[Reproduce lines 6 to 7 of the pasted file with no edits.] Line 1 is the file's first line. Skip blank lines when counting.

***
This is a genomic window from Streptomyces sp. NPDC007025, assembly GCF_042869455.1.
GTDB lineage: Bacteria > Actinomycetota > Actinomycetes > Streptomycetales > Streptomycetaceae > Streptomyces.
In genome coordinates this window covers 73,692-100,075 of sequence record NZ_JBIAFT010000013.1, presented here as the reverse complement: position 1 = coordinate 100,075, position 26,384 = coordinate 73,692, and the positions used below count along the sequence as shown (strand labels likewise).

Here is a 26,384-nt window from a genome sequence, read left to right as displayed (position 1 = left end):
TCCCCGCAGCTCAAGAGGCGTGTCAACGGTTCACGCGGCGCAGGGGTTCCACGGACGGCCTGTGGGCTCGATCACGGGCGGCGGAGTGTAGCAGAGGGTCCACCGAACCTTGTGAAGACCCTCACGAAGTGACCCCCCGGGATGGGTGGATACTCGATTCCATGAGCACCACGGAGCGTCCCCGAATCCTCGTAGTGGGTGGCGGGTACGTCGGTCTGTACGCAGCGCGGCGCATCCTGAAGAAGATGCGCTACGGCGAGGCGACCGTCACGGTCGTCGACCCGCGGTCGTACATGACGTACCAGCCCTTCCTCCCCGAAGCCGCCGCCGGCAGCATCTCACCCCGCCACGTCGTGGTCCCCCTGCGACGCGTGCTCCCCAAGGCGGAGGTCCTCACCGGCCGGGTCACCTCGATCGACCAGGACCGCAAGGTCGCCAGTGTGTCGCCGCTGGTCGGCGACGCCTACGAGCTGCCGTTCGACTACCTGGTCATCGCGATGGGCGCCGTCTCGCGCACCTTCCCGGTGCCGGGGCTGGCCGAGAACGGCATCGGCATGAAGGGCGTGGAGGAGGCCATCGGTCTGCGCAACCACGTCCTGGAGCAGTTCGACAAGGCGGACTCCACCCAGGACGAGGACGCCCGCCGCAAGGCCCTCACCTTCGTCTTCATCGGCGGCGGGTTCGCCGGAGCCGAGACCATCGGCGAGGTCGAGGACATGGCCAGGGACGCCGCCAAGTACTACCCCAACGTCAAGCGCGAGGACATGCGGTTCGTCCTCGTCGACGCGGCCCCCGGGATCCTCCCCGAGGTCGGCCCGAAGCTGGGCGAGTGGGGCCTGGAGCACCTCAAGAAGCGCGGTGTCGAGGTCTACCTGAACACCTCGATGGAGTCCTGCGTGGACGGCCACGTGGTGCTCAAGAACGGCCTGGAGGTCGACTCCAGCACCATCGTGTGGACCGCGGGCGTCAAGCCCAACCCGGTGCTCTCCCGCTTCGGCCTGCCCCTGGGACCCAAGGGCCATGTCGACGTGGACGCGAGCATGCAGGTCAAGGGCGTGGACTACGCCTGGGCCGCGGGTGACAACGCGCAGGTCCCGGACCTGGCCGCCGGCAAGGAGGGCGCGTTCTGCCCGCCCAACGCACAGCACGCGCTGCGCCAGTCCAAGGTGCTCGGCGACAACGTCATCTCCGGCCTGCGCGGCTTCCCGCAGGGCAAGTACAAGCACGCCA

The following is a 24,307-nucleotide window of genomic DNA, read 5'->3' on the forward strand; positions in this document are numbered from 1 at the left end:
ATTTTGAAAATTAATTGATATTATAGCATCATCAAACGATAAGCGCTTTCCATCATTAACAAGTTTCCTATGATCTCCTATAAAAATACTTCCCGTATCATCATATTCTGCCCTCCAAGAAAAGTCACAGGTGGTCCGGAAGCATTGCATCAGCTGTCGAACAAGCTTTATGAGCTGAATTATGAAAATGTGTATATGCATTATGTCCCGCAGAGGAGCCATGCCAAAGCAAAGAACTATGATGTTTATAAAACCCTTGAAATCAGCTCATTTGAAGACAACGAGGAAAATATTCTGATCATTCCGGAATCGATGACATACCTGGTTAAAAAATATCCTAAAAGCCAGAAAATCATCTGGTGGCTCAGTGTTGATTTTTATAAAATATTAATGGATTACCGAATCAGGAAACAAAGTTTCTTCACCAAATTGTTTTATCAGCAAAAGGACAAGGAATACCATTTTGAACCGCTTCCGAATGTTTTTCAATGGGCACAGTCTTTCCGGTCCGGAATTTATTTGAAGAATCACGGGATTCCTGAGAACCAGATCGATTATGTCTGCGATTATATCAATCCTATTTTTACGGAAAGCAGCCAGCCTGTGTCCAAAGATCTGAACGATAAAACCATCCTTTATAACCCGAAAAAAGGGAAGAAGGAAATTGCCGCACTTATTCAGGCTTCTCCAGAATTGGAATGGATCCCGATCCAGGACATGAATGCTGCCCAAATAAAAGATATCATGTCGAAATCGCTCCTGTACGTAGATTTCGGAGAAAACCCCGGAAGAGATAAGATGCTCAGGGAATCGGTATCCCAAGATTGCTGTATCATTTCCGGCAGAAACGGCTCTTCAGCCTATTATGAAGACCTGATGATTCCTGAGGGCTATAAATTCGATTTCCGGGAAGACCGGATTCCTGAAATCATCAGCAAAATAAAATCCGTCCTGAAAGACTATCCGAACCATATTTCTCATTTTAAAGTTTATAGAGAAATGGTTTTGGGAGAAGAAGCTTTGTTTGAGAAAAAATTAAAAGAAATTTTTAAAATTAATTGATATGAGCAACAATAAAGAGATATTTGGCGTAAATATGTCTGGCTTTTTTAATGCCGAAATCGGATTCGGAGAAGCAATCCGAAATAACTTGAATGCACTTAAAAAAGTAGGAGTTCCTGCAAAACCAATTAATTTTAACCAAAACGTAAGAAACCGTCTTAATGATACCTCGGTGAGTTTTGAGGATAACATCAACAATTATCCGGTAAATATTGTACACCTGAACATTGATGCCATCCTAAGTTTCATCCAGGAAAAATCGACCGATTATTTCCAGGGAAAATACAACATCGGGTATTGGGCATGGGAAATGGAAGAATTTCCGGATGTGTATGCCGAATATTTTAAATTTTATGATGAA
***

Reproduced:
The following is a 24,307-nucleotide window of genomic DNA, read 5'->3' on the forward strand; positions in this document are numbered from 1 at the left end:
ATTTTGAAAATTAATTGATATTATAGCATCATCAAACGATAAGCGCTTTCCATCATTAACAAGTTTCCTATGATCTCCTATAAAAATACTTCCCGTATCATCATATTCTGCCCTCCAAGAAAAGTCACAGGTGGTCCGGAAGCATTGCATCAGCTGTCGAACAAGCTTTATGAGCTGAATTATGAAAATGTGTATATGCATTATGTCCCGCAGAGGAGCCATGCCAAAGCAAAGAACTATGATGTTTATAAAACCCTTGAAATCAGCTCATTTGAAGACAACGAGGAAAATATTCTGATCATTCCGGAATCGATGACATACCTGGTTAAAAAATATCCTAAAAGCCAGAAAATCATCTGGTGGCTCAGTGTTGATTTTTATAAAATATTAATGGATTACCGAATCAGGAAACAAAGTTTCTTCACCAAATTGTTTTATCAGCAAAAGGACAAGGAATACCATTTTGAACCGCTTCCGAATGTTTTTCAATGGGCACAGTCTTTCCGGTCCGGAATTTATTTGAAGAATCACGGGATTCCTGAGAACCAGATCGATTATGTCTGCGATTATATCAATCCTATTTTTACGGAAAGCAGCCAGCCTGTGTCCAAAGATCTGAACGATAAAACCATCCTTTATAACCCGAAAAAAGGGAAGAAGGAAATTGCCGCACTTATTCAGGCTTCTCCAGAATTGGAATGGATCCCGATCCAGGACATGAATGCTGCCCAAATAAAAGATATCATGTCGAAATCGCTCCTGTACGTAGATTTCGGAGAAAACCCCGGAAGAGATAAGATGCTCAGGGAATCGGTATCCCAAGATTGCTGTATCATTTCCGGCAGAAACGGCTCTTCAGCCTATTATGAAGACCTGATGATTCCTGAGGGCTATAAATTCGATTTCCGGGAAGACCGGATTCCTGAAATCATCAGCAAAATAAAATCCGTCCTGAAAGACTATCCGAACCATATTTCTCATTTTAAAGTTTATAGAGAAATGGTTTTGGGAGAAGAAGCTTTGTTTGAGAAAAAATTAAAAGAAATTTTTAAAATTAATTGATATGAGCAACAATAAAGAGATATTTGGCGTAAATATGTCTGGCTTTTTTAATGCCGAAATCGGATTCGGAGAAGCAATCCGAAATAACTTGAATGCACTTAAAAAAGTAGGAGTTCCTGCAAAACCAATTAATTTTAACCAAAACGTAAGAAACCGTCTTAATGATACCTCGGTGAGTTTTGAGGATAACATCAACAATTATCCGGTAAATATTGTACACCTGAACATTGATGCCATCCTAAGTTTCATCCAGGAAAAATCGACCGATTATTTCCAGGGAAAATACAACATCGGGTATTGGGCATGGGAAATGGAAGAATTTCCGGATGTGTATGCCGAATATTTTAAATTTTATGATGAA